To my eyes, there are few things as beautiful to watch as a Brittany racing around the yard or field, just for the love of running. And then when that happy dog come close for some love pats, there is a great feeling in stroking a clean, well groomed Brittany. I have found the Brittany very easy to maintain. In this article, I will share what I have learned about grooming over the 18 years that I have had Brittanys. I use the same type of grooming on my show dogs (Breed, Obedience, Agility, and Hunt) and on my older dogs who are retired from obedience and agility and enjoy life at home.
It's a good idea to have a clear picture, in mind or on paper, of what a properly groomed Brittany looks like. You can use your copy of The American Brittany Magazineor one of the available books on Brittanys, to locate pictures of several groomed dogs. These will most likely be found in the section dealing with conformation shows. Note especially the amount of hair on the ears, neck, tail and feet. (See listing of resources at the end of this article.)
One question frequently asked by someone interested in the Brittany, is "Does a Brittany shed?" Most dogs shed, as do people. It is a natural process, hair falls out and, with any luck, new hair grows again from the same follicle. With regular brushing, the amount of hair scattered around your house, stuck to your clothes and landing on your dinner plate can be controlled. And for those special events, be sure to keep a pet hair remover - one of the those sticky rolls of paper with a handle - close at hand.
Following is my standard, weekly grooming routine:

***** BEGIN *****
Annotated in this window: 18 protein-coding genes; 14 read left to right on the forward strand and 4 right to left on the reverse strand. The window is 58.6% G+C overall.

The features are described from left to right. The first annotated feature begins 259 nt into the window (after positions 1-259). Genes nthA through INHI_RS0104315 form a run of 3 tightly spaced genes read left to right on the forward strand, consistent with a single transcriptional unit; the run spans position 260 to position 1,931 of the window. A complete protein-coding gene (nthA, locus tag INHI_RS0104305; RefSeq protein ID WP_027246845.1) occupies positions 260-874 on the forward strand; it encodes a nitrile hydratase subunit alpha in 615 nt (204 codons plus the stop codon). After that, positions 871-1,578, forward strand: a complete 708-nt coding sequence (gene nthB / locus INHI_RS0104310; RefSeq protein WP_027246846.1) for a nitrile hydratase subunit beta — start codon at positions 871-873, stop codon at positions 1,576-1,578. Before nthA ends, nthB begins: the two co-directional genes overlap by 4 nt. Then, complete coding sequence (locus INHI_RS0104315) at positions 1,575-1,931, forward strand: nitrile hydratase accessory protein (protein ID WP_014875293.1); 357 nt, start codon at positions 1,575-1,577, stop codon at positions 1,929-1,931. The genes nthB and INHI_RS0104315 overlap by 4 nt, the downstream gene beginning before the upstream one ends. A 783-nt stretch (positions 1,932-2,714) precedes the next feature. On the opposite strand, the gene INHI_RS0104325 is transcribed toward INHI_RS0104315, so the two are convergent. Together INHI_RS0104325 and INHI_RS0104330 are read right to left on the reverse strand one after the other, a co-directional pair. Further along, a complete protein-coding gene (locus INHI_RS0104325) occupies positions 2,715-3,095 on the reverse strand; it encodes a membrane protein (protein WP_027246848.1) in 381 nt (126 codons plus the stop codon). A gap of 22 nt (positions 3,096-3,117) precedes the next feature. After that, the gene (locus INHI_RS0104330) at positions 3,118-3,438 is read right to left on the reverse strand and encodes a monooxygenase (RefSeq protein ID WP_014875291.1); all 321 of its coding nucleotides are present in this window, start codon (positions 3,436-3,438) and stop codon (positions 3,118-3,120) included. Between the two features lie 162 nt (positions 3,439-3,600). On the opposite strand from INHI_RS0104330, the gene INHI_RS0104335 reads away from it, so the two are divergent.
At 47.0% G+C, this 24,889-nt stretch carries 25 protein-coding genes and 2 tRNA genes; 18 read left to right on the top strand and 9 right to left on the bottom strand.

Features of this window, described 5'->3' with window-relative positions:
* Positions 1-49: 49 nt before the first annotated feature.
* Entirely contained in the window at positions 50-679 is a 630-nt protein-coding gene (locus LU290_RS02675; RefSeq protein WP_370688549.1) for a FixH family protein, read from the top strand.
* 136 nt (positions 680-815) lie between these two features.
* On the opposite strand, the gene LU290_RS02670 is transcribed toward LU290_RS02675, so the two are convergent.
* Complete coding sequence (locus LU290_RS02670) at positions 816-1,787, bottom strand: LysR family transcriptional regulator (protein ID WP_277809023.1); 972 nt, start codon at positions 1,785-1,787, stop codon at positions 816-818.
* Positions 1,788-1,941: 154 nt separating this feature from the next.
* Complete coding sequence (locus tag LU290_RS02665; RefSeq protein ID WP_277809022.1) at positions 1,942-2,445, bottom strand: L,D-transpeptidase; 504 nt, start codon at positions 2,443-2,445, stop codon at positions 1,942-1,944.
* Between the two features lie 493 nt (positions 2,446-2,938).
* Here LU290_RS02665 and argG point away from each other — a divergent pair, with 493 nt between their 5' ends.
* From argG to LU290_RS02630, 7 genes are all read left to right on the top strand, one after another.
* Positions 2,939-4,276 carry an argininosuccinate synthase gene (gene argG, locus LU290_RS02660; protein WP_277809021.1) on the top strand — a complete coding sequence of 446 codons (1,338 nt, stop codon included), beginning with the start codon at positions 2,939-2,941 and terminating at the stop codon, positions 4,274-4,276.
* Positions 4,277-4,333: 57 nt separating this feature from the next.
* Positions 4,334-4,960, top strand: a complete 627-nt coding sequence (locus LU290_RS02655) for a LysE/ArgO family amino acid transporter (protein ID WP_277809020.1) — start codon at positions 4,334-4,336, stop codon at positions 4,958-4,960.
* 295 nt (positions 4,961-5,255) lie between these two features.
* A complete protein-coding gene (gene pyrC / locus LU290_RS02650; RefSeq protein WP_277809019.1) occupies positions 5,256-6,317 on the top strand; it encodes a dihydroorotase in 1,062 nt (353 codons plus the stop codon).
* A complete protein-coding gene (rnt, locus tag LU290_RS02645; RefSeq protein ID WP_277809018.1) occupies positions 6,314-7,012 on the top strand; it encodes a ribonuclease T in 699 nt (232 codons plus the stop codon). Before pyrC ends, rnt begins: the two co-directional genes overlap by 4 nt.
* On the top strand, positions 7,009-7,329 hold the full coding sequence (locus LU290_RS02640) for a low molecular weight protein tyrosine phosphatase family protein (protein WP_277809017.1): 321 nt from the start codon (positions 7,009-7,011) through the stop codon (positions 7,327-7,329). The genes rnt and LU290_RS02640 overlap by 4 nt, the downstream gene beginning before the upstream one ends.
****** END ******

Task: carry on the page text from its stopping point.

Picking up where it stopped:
Start with a clean dog. You be the judge of when a bath is needed. I have found that the coat on the Brittany is naturally clean. Dirt just seems to fall off easily. I don't bathe the dogs every week, just when needed. I use a slicker brush - one with wire teeth - to remove dirt, snarls, and plant material like burrs.
Ear Flaps Up
I clean the inside of the ear flap and the inside of the ear by squirting ear cleaning solution into the ear canal, then massaging the base of the ear. I then wipe with a cotton pad wetted with an ear cleansing solution made especially to dry quickly. Let the dog shake it's head and dry the ears again. Regular cleaning will control the brown waxy buildup that smells. [Ear cleaning supplies on right.]
When bathing my dog, I use a good quality shampoo made expressly for dogs. It is the correct pH for their skin, and rinses without leaving a soapy residue. Dog shampoo is available at dog shows, through pet supply catalogs and web sites, and local feed and pet stores.
Start at the Head
Have a good supply of big towels at hand. My Brittanys fit in the laundry sink, where the faucet is a hand held spray head on a retractable hose. I thoroughly wet the dog, soap, rinse and dry the head, and then soap and rinse the rest of the body.
Let's Get Anal
While the dog is soapy, express the anal glands. There are several methods to do this: